Winter Meditation #6 – Aw(e)ful?

Today’s quote is one that I have read and reread. The word Awful has a certain connotation to those who speak the English language, and yet, if you break down the word, doesn’t it mean full of Awe? Isn’t Awe a good thing? How did the word Awful became distorted to mean something terrible, even disastrous?

In fact, when I check the dictionary, I find that the second and third meanings of Awful are ‘commanding awe’ and ‘full of awe’. Yet somehow, the number one meaning is ‘extremely bad or unpleasant.’ 

Here’s what Henry David Thoreau said in “Ktaadn”:

“Nature was here something savage and awful, though beautiful . . . Here was no man’s garden, but the unhandselled globe. It was not lawn, nor pasture, nor waste land. It was the fresh and natural surface of the planet Earth, as it was made forever and ever . . . It was Matter, vast, terrific . . . the home, this, of Necessity and Fate. There was clearly felt the presence of a force not bound to be kind to man . . . We walked over it with a certain awe.”

Have you been to places where you ‘walked over it with awe’? Where the mark of human’s was unseen? Where you could experience the full impact of a place unchanged over many thousands of years, except by the hands of Nature – the wind and water and fire which forged our planet?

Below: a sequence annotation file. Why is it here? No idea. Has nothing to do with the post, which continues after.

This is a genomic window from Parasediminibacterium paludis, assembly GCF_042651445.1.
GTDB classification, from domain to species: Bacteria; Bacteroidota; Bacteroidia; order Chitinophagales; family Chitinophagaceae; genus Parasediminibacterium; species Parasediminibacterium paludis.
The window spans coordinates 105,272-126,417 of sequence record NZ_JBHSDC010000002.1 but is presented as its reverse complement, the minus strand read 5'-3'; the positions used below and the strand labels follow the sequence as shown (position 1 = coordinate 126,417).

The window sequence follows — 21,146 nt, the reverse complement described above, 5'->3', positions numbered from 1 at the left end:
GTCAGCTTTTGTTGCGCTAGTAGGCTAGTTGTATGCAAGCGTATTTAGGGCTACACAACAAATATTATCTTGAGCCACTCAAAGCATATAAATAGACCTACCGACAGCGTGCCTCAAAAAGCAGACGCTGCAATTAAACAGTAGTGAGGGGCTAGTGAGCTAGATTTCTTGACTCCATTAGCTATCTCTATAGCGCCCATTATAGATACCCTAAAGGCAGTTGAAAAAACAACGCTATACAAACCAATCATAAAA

If you’ve visited the National Parks, perhaps you have. If you’ve traveled to the coasts or the mountains or the forests or the great grasslands
, perhaps you have felt awe.

In those places, I have felt the awe, felt the realization of my insignificance, felt the power of Nature.

If you’ve been the victim of a natural disaster, you have felt the awe and the awfulness together. The devastation wrought so quickly. Swiftly, such disasters remind us that Nature can be a force not required to be kind to humankind, or any other living creature.

Thoreau also uses the phrase “though beautiful” – and I consider how true that is. I am struck by the beauty, and often speak of it in this blog. Once again, there is a duality. Good and evil, darkness and light, savagery and beauty. It is the world we live in. It is the ‘nature’ of life.

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